You Paid For It: Beach renourishment turns sand into gold all over again

PINELLAS, Fla. (WFLA) — The City of Indian Rocks Beach is spending up to $20,000 this week that You Paid For to replenish beach access points washed away by last Sunday’s storm. “This is a huge resource this is a front door to our city this is our park and this is minor price to pay to keep access to our beach,” said City manager Gregg Mims.

The cost of this project is minor compared to the 10 million  tax dollars a year  that Pinellas County spends to rebuild eroded beaches from Ft. Desoto to Honeymoon Island. That spending amounts to more than $100 million over the past decade alone.

IRB City Manager Gregg Mims insists this latest sand dump is a no brainer when it comes to best use of city resources because of safety. He said there was a dangerous drop off from the access boardwalk.”We have 28 beach accesses and we have to do something to make it safe for people to walk onto the beach,” Mims said.

Andy Squires manages the Coastal Resources Section for Pinellas County and oversees  renourishment projects. Squires estimates the county spends $10 million a yer of your tax dollars replenishing eroded beaches–a staggering $100 million over the past decade. So how much longer will it make sense to keep pouring tht kid of money int fresh sand with rising seas and increasing storm damage? ” It’s complicated answer because its a social question it a political question and its a physical question,” Squires said.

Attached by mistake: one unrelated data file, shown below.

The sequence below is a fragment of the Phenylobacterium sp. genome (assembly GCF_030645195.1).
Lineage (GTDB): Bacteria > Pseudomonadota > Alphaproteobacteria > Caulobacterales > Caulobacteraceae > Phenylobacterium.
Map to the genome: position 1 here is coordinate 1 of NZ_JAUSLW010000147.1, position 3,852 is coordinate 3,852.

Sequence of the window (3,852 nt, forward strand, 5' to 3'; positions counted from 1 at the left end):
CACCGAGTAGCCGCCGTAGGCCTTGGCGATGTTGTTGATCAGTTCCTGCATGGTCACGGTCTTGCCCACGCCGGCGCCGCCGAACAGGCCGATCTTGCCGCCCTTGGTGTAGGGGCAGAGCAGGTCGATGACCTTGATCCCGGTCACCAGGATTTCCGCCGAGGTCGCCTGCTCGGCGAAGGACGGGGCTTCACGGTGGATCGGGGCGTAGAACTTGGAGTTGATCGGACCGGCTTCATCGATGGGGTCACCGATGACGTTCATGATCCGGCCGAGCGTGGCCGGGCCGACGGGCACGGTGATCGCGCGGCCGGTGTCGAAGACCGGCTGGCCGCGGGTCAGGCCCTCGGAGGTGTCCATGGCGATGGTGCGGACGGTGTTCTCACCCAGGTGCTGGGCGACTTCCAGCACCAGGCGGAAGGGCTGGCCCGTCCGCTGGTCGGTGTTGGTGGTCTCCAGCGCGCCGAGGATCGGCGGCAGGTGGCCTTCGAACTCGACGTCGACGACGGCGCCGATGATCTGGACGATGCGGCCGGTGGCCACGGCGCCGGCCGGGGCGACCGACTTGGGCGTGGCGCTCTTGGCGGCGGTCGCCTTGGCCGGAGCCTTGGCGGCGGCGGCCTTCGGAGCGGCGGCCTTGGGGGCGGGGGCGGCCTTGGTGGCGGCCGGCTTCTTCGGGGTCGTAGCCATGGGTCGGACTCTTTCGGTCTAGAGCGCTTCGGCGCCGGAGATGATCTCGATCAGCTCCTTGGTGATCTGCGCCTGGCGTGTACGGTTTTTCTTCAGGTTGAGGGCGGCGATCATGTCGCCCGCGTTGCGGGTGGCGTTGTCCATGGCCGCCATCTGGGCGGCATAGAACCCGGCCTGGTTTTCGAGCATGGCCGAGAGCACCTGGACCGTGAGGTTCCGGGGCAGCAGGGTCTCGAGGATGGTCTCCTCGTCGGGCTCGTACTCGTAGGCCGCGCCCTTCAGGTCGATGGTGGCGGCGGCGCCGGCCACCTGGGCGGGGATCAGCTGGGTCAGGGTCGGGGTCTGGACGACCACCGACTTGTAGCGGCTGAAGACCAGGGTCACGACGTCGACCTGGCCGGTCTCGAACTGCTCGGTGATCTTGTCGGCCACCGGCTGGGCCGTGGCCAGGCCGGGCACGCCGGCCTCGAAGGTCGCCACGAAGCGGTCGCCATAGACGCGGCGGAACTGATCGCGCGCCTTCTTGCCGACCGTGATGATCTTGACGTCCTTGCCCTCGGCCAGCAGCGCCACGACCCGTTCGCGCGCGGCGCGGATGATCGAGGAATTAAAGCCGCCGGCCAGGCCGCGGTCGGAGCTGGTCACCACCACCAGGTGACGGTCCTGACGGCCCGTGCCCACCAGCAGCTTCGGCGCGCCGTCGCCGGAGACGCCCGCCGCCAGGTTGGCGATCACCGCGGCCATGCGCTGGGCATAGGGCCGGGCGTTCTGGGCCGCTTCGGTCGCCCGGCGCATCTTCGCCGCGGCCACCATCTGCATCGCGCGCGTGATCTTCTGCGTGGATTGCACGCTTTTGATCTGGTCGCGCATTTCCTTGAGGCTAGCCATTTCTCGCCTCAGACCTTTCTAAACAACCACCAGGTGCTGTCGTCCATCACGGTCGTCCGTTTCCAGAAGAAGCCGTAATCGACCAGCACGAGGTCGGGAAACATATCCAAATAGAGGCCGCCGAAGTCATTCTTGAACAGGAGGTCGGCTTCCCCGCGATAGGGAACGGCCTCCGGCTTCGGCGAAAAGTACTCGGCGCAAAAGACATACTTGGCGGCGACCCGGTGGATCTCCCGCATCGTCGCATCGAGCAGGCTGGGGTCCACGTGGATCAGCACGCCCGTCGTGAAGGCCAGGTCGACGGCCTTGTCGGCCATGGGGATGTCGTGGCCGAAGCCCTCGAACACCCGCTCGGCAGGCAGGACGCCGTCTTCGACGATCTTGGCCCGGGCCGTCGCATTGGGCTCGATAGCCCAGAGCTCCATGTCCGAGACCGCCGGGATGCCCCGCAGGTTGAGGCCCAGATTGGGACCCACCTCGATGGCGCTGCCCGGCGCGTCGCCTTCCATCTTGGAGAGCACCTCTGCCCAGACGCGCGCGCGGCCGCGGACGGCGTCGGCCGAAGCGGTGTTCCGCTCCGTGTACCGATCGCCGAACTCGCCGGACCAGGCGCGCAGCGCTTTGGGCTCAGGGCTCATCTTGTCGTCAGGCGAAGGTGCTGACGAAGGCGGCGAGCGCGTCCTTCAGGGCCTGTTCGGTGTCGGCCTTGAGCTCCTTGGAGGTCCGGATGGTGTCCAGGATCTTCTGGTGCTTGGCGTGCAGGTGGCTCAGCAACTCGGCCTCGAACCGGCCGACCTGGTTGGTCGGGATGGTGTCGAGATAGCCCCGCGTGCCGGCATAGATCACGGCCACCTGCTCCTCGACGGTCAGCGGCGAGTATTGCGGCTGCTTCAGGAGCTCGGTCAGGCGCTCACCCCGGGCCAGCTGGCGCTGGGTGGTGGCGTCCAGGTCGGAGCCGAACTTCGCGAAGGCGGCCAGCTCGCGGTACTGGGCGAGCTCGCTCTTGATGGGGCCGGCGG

The County’s funding comes form local bed tax money as well as state grants. Right now, Squires insists it makes perfect sense to keep spending it due to the $1 billion tourism trade that golden beaches bring to Pinellas County.

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Squires insists we are along way away from dispatching with beach renourishment projects and retreating from the rising Gulf waters. There are at least $58.7 million worth of future projects already planned–and that doesn’t include tens of millions of additional federal funding.

Tax critics might argue that spending such a fortune to preserve mostly  private beachfront property is a bit like building castles in the sand at the public’s expense. Squires ins’t so sure. “Well, that’s a matter of opinion,” Squires said. “Yes, the sand will wash away, but you get some value out of that,”

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